Year-on-year price increases were recorded in June for electricity, gas and water (6.7 percent); housing (6.3 percent); food (excluding meals bought away from home) (4.3 percent); meals bought away from home (4.2 percent); miscellaneous services (3.5% percent); miscellaneous goods (2.4 percent); alcoholic drinks and tobacco (2.0 percent); transport (2.0 percent) and clothing and footwear (1.1 percent).
On the other hand, year-on-year decrease in prices were recorded in June for durable goods (-5.0 percent).
On a seasonally adjusted basis, the average monthly rate of increase in the Composite CPI for the 3-month period from April to June 2013 was 0.3 percent, the same as that for the 3-month period from March to May 2013.
For the first half of 2013 as a whole, prices rose by 3.9 percent over a year earlier. In the second quarter of 2013, the inflation rate increased 4.0 percent over a year earlier.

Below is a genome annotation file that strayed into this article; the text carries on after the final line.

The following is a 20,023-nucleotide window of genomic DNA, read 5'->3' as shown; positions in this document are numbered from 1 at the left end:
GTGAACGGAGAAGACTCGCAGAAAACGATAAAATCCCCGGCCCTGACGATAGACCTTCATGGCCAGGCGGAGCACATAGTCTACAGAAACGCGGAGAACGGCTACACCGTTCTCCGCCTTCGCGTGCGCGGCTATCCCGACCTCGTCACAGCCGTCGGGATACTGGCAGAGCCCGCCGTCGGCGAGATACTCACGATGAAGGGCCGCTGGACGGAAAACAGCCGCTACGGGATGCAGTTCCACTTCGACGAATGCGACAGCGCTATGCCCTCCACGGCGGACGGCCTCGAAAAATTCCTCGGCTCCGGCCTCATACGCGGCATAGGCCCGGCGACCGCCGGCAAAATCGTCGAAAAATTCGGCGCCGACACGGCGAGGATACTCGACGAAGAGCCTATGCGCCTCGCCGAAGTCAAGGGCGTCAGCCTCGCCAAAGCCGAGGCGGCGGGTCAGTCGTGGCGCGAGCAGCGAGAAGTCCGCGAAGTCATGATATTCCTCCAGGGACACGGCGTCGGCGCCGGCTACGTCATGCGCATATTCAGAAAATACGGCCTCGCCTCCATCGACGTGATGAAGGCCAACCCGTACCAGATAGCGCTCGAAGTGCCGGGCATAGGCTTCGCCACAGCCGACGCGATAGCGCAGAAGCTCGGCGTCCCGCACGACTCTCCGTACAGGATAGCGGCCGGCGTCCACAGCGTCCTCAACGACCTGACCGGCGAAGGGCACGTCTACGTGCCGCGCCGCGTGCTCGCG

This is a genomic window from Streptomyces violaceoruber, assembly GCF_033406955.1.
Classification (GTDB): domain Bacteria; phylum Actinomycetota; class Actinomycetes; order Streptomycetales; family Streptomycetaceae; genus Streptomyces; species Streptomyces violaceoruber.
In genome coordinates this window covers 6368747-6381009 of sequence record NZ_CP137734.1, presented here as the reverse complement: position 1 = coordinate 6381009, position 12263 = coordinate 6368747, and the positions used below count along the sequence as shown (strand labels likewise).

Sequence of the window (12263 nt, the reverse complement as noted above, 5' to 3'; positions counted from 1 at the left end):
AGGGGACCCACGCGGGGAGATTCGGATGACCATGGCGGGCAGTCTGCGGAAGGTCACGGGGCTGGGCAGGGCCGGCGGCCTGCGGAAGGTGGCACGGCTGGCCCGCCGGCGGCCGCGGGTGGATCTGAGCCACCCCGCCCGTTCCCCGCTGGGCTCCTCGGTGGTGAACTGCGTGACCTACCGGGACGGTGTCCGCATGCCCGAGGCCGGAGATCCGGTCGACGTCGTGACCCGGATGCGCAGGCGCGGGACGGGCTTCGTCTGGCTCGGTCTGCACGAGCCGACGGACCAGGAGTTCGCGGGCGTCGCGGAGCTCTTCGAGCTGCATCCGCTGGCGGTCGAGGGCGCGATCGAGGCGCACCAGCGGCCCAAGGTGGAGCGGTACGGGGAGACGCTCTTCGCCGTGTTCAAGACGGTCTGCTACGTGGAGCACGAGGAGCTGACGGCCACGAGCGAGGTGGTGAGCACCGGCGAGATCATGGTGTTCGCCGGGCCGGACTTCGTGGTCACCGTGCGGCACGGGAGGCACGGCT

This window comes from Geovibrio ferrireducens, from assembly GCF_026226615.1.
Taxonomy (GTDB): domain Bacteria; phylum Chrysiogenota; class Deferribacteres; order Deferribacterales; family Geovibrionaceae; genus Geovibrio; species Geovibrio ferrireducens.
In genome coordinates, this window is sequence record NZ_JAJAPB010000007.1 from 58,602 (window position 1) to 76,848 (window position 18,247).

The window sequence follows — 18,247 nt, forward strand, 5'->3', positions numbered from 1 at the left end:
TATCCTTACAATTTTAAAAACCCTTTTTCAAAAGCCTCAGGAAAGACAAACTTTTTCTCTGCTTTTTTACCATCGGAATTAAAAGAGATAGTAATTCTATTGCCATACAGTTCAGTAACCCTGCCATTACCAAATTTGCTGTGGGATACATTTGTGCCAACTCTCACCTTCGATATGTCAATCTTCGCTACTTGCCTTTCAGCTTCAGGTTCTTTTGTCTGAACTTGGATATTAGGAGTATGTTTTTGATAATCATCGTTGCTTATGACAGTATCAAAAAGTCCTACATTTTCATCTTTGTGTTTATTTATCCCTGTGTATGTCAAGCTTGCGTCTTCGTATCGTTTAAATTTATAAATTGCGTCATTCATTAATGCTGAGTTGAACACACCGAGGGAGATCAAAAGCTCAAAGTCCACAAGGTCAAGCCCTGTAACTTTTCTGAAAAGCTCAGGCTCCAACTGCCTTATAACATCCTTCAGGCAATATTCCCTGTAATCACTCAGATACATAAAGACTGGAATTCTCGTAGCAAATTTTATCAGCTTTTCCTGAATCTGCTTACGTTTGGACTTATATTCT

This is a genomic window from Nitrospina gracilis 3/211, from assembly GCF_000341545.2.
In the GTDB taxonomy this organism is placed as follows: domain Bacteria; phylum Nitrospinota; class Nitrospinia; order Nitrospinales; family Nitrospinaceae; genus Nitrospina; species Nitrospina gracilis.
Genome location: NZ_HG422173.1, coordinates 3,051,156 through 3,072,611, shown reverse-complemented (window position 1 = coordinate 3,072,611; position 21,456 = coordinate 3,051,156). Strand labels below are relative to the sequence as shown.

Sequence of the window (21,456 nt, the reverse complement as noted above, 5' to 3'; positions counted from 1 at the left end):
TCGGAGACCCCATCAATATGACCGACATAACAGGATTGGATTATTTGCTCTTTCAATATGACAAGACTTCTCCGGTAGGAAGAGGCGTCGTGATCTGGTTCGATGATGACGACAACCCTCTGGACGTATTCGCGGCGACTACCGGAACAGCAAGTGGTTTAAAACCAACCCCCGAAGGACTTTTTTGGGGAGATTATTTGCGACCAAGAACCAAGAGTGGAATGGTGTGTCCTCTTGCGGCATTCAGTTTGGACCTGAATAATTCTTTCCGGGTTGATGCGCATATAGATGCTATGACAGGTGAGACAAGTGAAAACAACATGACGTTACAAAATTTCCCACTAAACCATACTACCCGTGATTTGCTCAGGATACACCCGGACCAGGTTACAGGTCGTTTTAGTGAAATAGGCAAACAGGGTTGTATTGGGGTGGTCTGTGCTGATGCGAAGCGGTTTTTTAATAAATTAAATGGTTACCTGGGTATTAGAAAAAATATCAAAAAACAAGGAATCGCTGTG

A Government spokesman commented that, looking ahead, inflation is still subject to modest upside risks in the coming months as the lagged effects of the rise in private housing rentals during 2012 will continue to feed through. Nonetheless, the subdued imported inflation and the milder increases in fresh-letting residential rentals in recent months should help contain inflation in the latter part of this year. The Government will monitor the inflation situation closely, particularly its impact on the lower-income people.